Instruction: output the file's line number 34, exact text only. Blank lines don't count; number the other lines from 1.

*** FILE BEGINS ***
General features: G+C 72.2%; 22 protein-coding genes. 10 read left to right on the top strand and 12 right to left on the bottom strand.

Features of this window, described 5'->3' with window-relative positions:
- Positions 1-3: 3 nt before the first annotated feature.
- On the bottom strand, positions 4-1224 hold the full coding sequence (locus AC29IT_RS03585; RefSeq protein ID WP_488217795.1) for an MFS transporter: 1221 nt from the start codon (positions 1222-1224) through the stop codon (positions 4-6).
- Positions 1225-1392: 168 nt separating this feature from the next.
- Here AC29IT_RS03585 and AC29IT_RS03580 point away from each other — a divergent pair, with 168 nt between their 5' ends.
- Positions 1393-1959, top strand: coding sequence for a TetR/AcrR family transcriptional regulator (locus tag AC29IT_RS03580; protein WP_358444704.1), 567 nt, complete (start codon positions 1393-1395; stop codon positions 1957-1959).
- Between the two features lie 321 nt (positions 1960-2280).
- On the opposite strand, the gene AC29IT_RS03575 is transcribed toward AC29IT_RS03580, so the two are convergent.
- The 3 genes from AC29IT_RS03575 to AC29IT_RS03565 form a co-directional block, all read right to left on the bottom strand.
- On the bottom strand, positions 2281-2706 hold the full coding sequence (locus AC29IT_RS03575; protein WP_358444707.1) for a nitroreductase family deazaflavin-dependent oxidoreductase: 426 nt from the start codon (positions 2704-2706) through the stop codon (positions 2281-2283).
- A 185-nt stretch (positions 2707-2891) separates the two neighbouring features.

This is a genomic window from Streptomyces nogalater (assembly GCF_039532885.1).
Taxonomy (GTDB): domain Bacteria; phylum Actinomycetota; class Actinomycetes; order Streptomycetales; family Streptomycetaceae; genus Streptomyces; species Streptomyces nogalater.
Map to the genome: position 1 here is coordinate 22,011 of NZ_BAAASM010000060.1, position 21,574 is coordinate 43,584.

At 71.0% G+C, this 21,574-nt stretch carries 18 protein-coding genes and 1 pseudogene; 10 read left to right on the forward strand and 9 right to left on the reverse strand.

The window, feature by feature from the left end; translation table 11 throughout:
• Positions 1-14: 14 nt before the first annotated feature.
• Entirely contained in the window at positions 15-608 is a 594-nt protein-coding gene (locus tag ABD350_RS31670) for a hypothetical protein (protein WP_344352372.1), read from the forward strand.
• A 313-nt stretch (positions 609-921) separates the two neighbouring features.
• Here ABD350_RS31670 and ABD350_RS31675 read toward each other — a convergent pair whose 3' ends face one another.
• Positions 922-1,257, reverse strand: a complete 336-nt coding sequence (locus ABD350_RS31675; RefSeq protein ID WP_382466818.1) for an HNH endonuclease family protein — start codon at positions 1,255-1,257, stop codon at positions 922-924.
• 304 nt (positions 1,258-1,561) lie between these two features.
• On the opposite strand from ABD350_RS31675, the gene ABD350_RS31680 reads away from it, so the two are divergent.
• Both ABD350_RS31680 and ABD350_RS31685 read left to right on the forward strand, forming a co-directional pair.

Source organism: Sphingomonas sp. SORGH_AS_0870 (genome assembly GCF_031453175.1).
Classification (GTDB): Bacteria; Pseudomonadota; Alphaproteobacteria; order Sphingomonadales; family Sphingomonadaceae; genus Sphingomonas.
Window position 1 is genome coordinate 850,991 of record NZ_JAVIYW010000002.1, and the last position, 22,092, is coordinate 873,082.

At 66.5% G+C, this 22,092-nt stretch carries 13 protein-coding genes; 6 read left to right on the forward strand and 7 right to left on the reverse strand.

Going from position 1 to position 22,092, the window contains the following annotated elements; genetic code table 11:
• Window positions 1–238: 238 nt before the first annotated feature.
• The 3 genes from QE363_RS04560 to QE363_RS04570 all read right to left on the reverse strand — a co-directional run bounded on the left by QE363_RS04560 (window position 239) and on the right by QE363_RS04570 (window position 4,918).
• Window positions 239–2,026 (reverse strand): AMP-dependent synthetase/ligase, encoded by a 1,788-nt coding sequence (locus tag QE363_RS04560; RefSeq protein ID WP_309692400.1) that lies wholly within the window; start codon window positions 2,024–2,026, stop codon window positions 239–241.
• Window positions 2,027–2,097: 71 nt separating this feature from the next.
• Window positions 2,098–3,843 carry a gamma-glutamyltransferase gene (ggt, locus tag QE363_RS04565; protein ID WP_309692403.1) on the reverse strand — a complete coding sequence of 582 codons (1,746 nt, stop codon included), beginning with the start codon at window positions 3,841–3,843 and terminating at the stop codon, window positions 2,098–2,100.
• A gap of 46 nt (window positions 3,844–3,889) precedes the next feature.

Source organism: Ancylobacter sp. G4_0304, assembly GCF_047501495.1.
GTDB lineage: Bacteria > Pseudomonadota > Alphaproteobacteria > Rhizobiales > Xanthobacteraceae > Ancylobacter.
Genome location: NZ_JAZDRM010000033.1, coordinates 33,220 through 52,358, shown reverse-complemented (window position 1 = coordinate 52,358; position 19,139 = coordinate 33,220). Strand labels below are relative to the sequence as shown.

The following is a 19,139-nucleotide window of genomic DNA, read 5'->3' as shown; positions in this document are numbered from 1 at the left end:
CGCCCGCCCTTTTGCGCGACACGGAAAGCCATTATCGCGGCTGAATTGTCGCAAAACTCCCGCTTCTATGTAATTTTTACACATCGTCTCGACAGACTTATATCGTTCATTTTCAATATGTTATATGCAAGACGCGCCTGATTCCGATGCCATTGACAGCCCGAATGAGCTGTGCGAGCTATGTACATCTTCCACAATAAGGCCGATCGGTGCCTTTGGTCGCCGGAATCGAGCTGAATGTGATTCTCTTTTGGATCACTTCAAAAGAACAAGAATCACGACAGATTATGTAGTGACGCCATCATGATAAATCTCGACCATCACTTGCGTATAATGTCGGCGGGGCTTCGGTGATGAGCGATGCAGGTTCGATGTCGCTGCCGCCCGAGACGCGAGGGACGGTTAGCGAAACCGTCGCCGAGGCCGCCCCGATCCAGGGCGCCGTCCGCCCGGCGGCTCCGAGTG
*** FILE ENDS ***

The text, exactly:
• Window positions 2,027–2,097: 71 nt separating this feature from the next.